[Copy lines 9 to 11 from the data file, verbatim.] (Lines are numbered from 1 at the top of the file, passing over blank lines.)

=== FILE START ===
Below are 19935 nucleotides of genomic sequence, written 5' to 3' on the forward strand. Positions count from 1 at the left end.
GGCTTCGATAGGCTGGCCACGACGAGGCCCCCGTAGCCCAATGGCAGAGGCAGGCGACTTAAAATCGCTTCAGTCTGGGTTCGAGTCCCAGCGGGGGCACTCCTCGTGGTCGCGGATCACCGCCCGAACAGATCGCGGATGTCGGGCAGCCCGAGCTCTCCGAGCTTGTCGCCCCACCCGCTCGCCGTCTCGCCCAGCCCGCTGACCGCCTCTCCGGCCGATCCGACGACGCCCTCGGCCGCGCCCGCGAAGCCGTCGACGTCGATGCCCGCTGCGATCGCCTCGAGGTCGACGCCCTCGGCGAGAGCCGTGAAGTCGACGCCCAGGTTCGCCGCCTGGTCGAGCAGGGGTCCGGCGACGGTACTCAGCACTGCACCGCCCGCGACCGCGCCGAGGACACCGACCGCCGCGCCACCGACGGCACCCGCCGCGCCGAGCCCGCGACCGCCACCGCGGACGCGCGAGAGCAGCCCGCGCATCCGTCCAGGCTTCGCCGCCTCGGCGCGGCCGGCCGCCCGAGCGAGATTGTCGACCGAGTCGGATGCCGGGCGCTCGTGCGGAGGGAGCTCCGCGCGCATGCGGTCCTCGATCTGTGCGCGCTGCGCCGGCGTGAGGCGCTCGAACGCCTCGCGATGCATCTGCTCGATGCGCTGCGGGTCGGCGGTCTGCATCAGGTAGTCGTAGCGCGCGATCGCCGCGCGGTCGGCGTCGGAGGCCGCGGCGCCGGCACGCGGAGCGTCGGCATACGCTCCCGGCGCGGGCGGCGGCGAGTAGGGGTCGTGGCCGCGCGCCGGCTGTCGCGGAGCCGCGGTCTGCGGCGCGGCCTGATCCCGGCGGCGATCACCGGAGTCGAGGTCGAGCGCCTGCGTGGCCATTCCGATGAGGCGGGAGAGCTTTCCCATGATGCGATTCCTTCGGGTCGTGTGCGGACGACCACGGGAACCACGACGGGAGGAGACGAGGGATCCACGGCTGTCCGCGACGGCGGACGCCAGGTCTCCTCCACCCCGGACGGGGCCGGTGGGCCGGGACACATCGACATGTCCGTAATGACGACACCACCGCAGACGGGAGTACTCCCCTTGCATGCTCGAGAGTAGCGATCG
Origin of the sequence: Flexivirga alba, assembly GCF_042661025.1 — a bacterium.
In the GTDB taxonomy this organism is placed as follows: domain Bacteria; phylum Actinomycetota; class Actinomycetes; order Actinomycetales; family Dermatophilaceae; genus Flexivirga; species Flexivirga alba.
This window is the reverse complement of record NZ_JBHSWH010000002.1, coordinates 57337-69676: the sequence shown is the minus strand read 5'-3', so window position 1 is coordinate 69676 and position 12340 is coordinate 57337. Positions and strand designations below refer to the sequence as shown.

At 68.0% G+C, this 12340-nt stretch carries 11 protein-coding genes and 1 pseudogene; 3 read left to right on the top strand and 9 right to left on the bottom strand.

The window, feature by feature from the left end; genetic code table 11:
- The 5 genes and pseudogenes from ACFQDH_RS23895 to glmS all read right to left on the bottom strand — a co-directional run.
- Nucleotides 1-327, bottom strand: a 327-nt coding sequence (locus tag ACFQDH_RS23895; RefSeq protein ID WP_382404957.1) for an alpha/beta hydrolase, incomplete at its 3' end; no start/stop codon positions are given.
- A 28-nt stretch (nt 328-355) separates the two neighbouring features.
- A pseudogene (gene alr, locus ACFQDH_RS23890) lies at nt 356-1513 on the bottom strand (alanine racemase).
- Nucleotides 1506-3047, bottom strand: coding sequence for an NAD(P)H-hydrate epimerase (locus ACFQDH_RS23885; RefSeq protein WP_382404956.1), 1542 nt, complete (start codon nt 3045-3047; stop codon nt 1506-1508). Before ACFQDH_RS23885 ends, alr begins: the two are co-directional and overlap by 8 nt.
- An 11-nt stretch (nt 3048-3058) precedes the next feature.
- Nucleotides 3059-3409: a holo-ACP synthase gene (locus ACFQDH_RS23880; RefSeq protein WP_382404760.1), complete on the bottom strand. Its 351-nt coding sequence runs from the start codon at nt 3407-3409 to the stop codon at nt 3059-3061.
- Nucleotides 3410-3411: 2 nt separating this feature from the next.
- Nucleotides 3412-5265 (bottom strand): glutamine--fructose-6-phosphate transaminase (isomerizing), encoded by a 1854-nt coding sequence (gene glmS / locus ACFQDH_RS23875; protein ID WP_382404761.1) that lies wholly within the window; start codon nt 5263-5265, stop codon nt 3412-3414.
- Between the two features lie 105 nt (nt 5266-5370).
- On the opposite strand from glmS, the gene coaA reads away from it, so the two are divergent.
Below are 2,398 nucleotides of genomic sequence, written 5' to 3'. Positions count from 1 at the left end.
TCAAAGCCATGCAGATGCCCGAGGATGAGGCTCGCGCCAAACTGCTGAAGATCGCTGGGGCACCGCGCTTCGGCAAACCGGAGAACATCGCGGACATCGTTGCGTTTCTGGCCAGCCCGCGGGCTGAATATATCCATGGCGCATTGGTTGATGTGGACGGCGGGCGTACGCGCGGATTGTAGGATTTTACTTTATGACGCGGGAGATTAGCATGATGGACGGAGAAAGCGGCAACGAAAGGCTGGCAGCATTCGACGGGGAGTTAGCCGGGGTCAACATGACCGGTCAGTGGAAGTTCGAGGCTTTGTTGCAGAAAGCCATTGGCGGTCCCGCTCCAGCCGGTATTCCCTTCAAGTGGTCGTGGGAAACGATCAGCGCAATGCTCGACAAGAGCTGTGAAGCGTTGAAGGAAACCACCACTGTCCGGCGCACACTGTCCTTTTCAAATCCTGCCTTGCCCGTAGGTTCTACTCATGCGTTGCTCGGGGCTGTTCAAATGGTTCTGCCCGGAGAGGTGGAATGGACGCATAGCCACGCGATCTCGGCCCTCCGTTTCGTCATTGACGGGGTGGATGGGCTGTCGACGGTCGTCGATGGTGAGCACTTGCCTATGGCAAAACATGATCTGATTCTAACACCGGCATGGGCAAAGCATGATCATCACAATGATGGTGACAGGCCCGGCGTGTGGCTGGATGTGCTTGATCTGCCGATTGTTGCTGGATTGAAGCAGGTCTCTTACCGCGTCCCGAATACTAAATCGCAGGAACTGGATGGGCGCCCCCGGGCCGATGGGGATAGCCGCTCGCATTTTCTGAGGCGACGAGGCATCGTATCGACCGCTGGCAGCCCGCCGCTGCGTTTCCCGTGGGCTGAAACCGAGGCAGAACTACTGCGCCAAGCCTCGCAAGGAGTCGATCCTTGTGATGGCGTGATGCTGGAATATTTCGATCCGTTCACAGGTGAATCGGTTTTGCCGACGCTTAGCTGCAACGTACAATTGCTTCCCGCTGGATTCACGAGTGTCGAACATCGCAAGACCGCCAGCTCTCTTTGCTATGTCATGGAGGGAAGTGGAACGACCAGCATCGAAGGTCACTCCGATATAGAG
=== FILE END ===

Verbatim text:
- Nucleotides 1-327, bottom strand: a 327-nt coding sequence (locus tag ACFQDH_RS23895; RefSeq protein ID WP_382404957.1) for an alpha/beta hydrolase, incomplete at its 3' end; no start/stop codon positions are given.
- A 28-nt stretch (nt 328-355) separates the two neighbouring features.
- A pseudogene (gene alr, locus ACFQDH_RS23890) lies at nt 356-1513 on the bottom strand (alanine racemase).